Demystify this git log graph

Please help me understand why the git log shows an additional purple line for a merge into the develop branch.

We use gitflow so the blue line represents commits directly to develop. The yellow line is the master branch were we merge in releases. The other lines are releases or hotfixes.

In this scenario the bright green line was a hotfix created off of the master branch. There was one commit on the hotfix branch and then it was "finished" (i.e. merged into develop and master). The commit for the merge in master makes sense to me since I see the bright green line merge into the yellow (master) line. What doesn't make sense to me is the introduction of the pink line which shows the merge of the hotfix branch into the develop branch. I would expect the bright green line terminate into the blue line. The graph makes it look like develop was branched at the "Throw exception" commit when it wasn't.

git log looks similar (there is a dark blue line in there that's hard to see).

I have a theory but I wanted this to be confirmed. When I committed the change "Added Raygun integration" locally, there was an outstanding change that I hadn't fetched and merged in from origin (the hot fix integration). I think the pink line shows a diverge because the "Added Raygun integation" commit was before I merged the hot fix commit. The develop branch was then reintegrated when I merged origin into my local and pushed. If this is the case, if I had pulled the outstanding commit from origin first, then committed my change, would the "Merge branch 'hotfix/2.5.1' commit show merging to the blue line?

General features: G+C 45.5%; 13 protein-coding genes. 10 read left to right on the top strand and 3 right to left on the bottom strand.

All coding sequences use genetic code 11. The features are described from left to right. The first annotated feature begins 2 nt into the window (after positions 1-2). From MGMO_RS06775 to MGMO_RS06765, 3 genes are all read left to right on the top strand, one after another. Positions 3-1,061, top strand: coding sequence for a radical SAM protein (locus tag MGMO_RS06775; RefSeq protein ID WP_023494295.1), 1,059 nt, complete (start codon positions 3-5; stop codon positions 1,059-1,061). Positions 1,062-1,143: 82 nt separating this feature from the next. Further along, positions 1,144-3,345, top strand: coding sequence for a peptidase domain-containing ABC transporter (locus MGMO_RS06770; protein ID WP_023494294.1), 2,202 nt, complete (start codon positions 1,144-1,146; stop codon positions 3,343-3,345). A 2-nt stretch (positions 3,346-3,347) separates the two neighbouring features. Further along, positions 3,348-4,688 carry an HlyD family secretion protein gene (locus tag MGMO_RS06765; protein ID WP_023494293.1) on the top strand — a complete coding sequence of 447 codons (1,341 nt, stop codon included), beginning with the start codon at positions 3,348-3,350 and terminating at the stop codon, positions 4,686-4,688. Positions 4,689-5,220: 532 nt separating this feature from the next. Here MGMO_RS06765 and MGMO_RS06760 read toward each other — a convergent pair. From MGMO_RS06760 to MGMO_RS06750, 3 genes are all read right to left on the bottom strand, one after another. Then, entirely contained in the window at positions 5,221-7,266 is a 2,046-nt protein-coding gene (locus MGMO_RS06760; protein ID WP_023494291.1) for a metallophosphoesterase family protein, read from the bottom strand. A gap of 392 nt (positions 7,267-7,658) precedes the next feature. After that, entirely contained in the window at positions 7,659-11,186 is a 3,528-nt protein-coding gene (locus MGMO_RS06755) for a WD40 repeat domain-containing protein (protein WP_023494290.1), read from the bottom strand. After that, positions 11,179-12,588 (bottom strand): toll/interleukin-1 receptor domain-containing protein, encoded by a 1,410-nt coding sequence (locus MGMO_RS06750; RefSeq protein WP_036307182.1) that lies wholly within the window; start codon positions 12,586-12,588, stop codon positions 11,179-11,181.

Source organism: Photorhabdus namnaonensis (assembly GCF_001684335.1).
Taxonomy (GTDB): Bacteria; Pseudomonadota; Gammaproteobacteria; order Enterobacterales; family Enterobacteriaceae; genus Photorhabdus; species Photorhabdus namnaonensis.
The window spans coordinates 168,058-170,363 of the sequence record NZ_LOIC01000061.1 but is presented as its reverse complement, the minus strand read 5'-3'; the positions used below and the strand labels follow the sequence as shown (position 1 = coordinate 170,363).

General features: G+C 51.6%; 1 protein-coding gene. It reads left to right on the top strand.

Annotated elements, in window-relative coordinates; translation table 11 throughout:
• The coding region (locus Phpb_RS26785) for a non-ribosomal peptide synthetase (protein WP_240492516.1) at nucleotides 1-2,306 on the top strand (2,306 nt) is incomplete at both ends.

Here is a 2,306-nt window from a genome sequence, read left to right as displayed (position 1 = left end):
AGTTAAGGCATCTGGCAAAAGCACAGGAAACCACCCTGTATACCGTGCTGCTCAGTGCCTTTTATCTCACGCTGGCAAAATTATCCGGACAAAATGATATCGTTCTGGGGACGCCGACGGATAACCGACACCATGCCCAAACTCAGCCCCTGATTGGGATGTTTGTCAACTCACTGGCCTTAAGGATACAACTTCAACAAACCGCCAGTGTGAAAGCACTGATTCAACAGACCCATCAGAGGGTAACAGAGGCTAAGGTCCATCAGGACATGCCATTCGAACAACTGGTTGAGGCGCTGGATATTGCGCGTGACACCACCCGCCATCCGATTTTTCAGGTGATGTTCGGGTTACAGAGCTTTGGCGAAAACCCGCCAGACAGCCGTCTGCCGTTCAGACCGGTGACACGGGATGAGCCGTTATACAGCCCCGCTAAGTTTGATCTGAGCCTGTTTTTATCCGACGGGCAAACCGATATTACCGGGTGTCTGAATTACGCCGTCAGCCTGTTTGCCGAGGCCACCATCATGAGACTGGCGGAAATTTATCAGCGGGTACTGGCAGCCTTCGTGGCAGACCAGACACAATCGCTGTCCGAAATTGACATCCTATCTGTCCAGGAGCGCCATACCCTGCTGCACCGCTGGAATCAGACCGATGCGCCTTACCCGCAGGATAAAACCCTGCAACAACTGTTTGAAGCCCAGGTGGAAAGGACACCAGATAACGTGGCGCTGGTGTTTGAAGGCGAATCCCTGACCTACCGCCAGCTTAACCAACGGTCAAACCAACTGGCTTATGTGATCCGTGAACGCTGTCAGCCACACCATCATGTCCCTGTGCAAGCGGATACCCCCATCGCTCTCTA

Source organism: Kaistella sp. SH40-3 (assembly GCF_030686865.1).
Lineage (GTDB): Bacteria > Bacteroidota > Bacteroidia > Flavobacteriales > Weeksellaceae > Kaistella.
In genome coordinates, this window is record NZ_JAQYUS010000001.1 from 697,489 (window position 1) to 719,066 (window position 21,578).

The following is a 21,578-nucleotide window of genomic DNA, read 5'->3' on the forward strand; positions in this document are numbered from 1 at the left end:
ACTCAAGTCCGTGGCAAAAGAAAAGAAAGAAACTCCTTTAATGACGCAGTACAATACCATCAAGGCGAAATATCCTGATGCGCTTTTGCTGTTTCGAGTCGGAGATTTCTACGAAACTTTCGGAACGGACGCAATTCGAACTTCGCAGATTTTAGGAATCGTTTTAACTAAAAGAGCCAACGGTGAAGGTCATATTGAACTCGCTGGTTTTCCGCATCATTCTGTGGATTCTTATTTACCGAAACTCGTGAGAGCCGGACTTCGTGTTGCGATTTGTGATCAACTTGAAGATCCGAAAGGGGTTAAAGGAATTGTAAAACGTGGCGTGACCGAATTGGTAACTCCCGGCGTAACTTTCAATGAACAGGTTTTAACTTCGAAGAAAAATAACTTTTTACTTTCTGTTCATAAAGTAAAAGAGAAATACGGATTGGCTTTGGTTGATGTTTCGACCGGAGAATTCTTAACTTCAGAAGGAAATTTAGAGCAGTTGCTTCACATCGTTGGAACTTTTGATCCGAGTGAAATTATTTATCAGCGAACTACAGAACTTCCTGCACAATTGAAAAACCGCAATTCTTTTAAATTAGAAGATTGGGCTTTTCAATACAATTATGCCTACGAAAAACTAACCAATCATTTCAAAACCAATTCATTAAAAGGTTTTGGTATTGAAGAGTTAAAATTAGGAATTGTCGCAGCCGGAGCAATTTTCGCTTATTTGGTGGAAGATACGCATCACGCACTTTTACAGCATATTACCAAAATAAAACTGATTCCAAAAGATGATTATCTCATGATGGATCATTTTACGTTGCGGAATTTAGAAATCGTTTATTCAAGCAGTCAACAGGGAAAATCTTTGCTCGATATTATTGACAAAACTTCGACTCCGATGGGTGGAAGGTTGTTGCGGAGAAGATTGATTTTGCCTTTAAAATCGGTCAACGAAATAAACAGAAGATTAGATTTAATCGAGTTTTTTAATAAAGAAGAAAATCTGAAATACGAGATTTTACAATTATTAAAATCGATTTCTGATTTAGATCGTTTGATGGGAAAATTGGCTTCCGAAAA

Your theory is correct. There's not much else to add except to say that in git, the word "branch" is ambiguous: there are branch names like develop, master, and hotfix/2.5.1, and then there are the branching and merging lines you get by drawing the commit graph. A branch name simply identifies a particular commit as being "the tip commit for that branch", but that commit may be on any number of other branches as well. A merge simply adds a new commit that draws lines back to at least two existing commits.

These automated graph-drawers like to allocate a new color to secondary merge lines. That is, they pick one side of the merge (the "first parent" side) as the "main" line and keep that color going to previous commits, but use a different color for the other side. Since there's an extra merge in there, you get an extra color.

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